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Java Datatypes

In Java, data types are essential as they define the kind of data a variable can hold. There are two types of data types in Java: primitive and non-primitive. This cheat sheet will provide a succinct overview of these types, their usage, casting, operators, operator shorthand, and their memory consumption.

Primitive Datatypes

Primitive datatypes in Java are predefined by the language and named by a reserved keyword. They include byte, short, int, long, float, double, boolean, and char.

byte b = 10;
short s = 500;
int i = 1000;
long l = 15000L;
float f = 5.75f;
double d = 19.99;
boolean bool = true;
char c = 'A';

Here, we've declared eight variables each representing a different primitive datatype, and each initialized with a value. The L suffix for the long datatype and f for float are mandatory.

Non-Primitive Datatypes

Non-primitive datatypes, also known as reference datatypes, are created by the programmer and not defined by Java (except for Strings). They include Classes, Interfaces, and Arrays. The default value of any reference datatype is null.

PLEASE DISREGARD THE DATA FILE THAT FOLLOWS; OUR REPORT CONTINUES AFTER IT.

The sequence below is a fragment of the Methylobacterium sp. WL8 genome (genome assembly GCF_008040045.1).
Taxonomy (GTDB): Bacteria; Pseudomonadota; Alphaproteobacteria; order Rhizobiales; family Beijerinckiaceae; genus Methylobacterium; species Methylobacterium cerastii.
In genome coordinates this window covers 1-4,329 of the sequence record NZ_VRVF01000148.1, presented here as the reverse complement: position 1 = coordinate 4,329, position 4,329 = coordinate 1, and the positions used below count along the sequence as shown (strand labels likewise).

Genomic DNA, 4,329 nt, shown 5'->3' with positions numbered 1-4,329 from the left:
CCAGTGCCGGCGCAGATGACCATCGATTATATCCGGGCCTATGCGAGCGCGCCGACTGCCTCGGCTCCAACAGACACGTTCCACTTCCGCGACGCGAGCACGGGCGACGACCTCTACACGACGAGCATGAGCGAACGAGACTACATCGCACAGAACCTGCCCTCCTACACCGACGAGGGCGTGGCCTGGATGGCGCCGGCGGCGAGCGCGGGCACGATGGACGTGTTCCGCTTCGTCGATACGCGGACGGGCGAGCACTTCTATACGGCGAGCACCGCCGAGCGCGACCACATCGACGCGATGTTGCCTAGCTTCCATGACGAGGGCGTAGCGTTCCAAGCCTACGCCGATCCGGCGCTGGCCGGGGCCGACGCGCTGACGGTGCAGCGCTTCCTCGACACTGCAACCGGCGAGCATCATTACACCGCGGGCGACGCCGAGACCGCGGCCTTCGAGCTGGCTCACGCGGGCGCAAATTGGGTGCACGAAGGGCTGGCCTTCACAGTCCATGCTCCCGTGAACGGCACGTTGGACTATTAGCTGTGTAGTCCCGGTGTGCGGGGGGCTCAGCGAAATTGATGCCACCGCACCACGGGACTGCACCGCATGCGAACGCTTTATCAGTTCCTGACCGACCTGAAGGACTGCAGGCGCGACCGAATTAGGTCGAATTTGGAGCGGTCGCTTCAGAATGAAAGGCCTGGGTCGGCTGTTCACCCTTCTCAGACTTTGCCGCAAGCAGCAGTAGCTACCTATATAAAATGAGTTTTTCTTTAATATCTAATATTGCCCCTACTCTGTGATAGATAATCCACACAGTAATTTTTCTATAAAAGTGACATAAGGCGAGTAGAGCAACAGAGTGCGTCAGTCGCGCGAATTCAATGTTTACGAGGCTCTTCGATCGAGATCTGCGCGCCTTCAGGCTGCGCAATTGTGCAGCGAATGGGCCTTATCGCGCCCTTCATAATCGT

String str = "Hello World";
int[] array = {1, 2, 3, 4, 5};

In this code snippet, we're declaring a String and an array. The String is a sequence of characters, and the array is a collection of elements of the same type. For more information about arrays, visit /java/arrays.

Using a Datatype

To use a datatype in Java, you must declare a variable with the desired datatype and then assign a value to it.

int num = 10;

In this example, num is a variable of type int, and it's being assigned the value 10.


Casting in Java is the process of converting one data type into another. This is needed when you want to perform an operation that requires a different data type than the one you have.

int i = 100;
long l = i; // implicit casting, int to long
double d = (double) i; // explicit casting, int to double

In the above snippet, implicit casting automatically converts the integer i to a long l as long is a larger datatype. But to convert i to a double, we need explicit casting as shown.


Operators are special symbols that perform specific operations like arithmetic, logical, and bitwise operations. Examples include +, -, *, /, % (arithmetic), &&, || (logical), &, |, ^ (bitwise), among others.

int a = 10, b = 20;
int sum = a + b; // arithmetic operator
boolean result = (a > b); // relational operator

In the first line, an arithmetic operator is used to add two integers. In the second line, a relational operator.